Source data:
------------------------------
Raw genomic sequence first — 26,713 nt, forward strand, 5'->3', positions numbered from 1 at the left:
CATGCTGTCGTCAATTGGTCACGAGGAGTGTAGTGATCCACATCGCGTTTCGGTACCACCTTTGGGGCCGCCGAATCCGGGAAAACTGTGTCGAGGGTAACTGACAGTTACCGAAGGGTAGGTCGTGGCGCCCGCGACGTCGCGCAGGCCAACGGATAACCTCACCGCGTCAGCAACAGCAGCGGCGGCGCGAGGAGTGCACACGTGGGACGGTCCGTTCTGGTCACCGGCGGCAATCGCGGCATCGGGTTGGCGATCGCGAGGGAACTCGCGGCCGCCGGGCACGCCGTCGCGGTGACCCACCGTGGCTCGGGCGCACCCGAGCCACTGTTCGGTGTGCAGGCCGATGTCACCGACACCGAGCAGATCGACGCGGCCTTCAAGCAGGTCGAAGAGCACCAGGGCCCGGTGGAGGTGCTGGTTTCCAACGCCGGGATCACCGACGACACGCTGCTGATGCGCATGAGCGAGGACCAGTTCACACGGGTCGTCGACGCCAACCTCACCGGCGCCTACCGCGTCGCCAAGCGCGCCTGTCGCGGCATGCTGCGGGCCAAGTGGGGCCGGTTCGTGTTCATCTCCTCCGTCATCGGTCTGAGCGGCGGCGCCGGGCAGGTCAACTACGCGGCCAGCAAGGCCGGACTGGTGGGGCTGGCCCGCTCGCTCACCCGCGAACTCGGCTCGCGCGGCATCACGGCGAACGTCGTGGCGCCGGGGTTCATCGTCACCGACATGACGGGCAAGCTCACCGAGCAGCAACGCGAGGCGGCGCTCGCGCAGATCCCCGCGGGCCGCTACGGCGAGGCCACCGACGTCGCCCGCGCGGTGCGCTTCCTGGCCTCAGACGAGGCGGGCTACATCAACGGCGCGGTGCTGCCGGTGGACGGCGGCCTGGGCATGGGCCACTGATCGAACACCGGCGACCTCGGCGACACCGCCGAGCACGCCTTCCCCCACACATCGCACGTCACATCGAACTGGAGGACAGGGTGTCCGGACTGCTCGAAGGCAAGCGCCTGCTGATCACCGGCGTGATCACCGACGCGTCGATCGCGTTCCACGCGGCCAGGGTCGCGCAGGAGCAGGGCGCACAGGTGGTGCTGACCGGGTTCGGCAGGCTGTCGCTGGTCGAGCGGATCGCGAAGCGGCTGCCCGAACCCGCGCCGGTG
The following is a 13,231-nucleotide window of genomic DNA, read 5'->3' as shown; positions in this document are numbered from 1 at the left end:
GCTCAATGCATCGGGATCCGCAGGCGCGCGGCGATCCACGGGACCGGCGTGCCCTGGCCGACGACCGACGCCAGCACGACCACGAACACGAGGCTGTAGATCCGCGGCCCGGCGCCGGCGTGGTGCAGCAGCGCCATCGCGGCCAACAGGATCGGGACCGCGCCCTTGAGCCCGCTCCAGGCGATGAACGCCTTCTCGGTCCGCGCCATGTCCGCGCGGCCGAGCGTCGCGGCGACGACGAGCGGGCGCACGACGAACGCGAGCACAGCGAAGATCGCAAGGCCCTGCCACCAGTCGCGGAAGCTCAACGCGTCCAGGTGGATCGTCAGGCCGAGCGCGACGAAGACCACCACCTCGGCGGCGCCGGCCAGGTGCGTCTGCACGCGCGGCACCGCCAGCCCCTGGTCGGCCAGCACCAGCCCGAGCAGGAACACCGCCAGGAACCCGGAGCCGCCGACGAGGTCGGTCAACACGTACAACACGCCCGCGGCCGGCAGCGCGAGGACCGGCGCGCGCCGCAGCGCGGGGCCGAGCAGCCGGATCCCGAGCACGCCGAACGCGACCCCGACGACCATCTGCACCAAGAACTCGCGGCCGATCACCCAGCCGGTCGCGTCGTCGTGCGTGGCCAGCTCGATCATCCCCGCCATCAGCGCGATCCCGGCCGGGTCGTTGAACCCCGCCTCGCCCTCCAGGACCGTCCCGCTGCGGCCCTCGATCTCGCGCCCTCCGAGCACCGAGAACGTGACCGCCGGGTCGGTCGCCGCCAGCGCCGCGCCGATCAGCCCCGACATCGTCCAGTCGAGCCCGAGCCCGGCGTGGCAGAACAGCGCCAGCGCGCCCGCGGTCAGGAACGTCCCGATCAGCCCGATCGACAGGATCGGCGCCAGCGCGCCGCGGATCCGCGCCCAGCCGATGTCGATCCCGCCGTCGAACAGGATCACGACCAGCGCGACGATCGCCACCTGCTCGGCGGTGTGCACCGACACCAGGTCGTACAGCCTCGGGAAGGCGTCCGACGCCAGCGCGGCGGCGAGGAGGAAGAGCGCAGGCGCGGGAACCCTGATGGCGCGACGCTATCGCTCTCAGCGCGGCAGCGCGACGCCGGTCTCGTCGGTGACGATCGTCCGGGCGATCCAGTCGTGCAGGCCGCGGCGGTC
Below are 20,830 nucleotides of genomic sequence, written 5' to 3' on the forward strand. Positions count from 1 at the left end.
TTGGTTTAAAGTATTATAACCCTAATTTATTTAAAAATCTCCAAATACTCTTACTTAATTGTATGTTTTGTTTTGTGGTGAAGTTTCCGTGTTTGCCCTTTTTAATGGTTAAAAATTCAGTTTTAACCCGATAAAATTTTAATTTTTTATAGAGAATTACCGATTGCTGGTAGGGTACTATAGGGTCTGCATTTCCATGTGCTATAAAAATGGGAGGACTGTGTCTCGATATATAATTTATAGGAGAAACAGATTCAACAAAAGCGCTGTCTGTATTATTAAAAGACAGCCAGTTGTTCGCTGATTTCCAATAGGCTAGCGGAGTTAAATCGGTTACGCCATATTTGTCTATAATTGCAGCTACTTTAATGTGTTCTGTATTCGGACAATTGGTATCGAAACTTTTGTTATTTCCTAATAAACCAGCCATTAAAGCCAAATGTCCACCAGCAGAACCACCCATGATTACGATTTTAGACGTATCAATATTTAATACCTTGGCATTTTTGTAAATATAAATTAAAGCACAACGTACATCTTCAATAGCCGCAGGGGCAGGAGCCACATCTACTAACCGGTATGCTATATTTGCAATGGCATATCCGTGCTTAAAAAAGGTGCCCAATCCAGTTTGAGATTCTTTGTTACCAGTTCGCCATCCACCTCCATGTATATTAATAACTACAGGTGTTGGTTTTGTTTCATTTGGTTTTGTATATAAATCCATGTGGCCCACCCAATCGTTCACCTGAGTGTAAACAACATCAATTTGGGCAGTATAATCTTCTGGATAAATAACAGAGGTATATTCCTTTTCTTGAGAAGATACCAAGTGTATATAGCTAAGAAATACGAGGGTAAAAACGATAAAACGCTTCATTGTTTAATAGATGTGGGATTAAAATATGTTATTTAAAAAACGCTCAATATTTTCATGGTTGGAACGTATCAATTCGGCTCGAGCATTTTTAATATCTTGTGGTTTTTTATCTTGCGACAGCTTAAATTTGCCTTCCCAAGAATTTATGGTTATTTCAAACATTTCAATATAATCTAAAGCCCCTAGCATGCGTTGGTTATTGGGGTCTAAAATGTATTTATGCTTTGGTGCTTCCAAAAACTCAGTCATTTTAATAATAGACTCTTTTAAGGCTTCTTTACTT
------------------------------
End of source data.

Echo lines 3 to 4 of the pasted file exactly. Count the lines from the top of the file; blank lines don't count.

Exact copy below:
The following is a 13,231-nucleotide window of genomic DNA, read 5'->3' as shown; positions in this document are numbered from 1 at the left end:
GCTCAATGCATCGGGATCCGCAGGCGCGCGGCGATCCACGGGACCGGCGTGCCCTGGCCGACGACCGACGCCAGCACGACCACGAACACGAGGCTGTAGATCCGCGGCCCGGCGCCGGCGTGGTGCAGCAGCGCCATCGCGGCCAACAGGATCGGGACCGCGCCCTTGAGCCCGCTCCAGGCGATGAACGCCTTCTCGGTCCGCGCCATGTCCGCGCGGCCGAGCGTCGCGGCGACGACGAGCGGGCGCACGACGAACGCGAGCACAGCGAAGATCGCAAGGCCCTGCCACCAGTCGCGGAAGCTCAACGCGTCCAGGTGGATCGTCAGGCCGAGCGCGACGAAGACCACCACCTCGGCGGCGCCGGCCAGGTGCGTCTGCACGCGCGGCACCGCCAGCCCCTGGTCGGCCAGCACCAGCCCGAGCAGGAACACCGCCAGGAACCCGGAGCCGCCGACGAGGTCGGTCAACACGTACAACACGCCCGCGGCCGGCAGCGCGAGGACCGGCGCGCGCCGCAGCGCGGGGCCGAGCAGCCGGATCCCGAGCACGCCGAACGCGACCCCGACGACCATCTGCACCAAGAACTCGCGGCCGATCACCCAGCCGGTCGCGTCGTCGTGCGTGGCCAGCTCGATCATCCCCGCCATCAGCGCGATCCCGGCCGGGTCGTTGAACCCCGCCTCGCCCTCCAGGACCGTCCCGCTGCGGCCCTCGATCTCGCGCCCTCCGAGCACCGAGAACGTGACCGCCGGGTCGGTCGCCGCCAGCGCCGCGCCGATCAGCCCCGACATCGTCCAGTCGAGCCCGAGCCCGGCGTGGCAGAACAGCGCCAGCGCGCCCGCGGTCAGGAACGTCCCGATCAGCCCGATCGACAGGATCGGCGCCAGCGCGCCGCGGATCCGCGCCCAGCCGATGTCGATCCCGCCGTCGAACAGGATCACGACCAGCGCGACGATCGCCACCTGCTCGGCGGTGTGCACCGACACCAGGTCGTACAGCCTCGGGAAGGCGTCCGACGCCAGCGCGGCGGCGAGGAGGAAGAGCGCAGGCGCGGGAACCCTGATGGCGCGACGCTATCGCTCTCAGCGCGGCAGCGCGACGCCGGTCTCGTCGGTGACGATCGTCCGGGCGATCCAGTCGTGCAGGCCGCGGCGGTC